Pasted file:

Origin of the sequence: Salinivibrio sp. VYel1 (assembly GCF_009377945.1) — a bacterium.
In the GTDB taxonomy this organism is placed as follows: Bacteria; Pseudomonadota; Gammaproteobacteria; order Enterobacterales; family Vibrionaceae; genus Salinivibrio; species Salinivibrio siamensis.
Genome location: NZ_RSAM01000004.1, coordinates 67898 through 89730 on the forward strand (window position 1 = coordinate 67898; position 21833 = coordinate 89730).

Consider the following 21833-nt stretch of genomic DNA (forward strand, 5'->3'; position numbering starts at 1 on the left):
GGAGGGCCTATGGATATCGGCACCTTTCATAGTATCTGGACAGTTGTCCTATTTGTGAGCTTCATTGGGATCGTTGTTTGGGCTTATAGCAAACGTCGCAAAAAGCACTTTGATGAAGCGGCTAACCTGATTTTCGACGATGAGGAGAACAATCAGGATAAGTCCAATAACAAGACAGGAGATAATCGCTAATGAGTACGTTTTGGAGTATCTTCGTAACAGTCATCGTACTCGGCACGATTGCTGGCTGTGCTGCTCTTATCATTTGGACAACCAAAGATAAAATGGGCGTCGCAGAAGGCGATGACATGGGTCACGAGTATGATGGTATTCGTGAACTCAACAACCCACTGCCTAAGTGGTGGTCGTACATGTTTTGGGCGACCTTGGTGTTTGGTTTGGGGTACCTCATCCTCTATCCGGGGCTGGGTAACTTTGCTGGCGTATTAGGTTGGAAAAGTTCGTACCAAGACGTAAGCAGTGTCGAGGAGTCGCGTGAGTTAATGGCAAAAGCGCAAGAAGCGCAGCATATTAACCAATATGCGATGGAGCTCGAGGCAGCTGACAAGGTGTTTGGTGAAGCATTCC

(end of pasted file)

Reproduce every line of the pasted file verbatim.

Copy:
Origin of the sequence: Salinivibrio sp. VYel1 (assembly GCF_009377945.1) — a bacterium.
In the GTDB taxonomy this organism is placed as follows: Bacteria; Pseudomonadota; Gammaproteobacteria; order Enterobacterales; family Vibrionaceae; genus Salinivibrio; species Salinivibrio siamensis.
Genome location: NZ_RSAM01000004.1, coordinates 67898 through 89730 on the forward strand (window position 1 = coordinate 67898; position 21833 = coordinate 89730).

Consider the following 21833-nt stretch of genomic DNA (forward strand, 5'->3'; position numbering starts at 1 on the left):
GGAGGGCCTATGGATATCGGCACCTTTCATAGTATCTGGACAGTTGTCCTATTTGTGAGCTTCATTGGGATCGTTGTTTGGGCTTATAGCAAACGTCGCAAAAAGCACTTTGATGAAGCGGCTAACCTGATTTTCGACGATGAGGAGAACAATCAGGATAAGTCCAATAACAAGACAGGAGATAATCGCTAATGAGTACGTTTTGGAGTATCTTCGTAACAGTCATCGTACTCGGCACGATTGCTGGCTGTGCTGCTCTTATCATTTGGACAACCAAAGATAAAATGGGCGTCGCAGAAGGCGATGACATGGGTCACGAGTATGATGGTATTCGTGAACTCAACAACCCACTGCCTAAGTGGTGGTCGTACATGTTTTGGGCGACCTTGGTGTTTGGTTTGGGGTACCTCATCCTCTATCCGGGGCTGGGTAACTTTGCTGGCGTATTAGGTTGGAAAAGTTCGTACCAAGACGTAAGCAGTGTCGAGGAGTCGCGTGAGTTAATGGCAAAAGCGCAAGAAGCGCAGCATATTAACCAATATGCGATGGAGCTCGAGGCAGCTGACAAGGTGTTTGGTGAAGCATTCC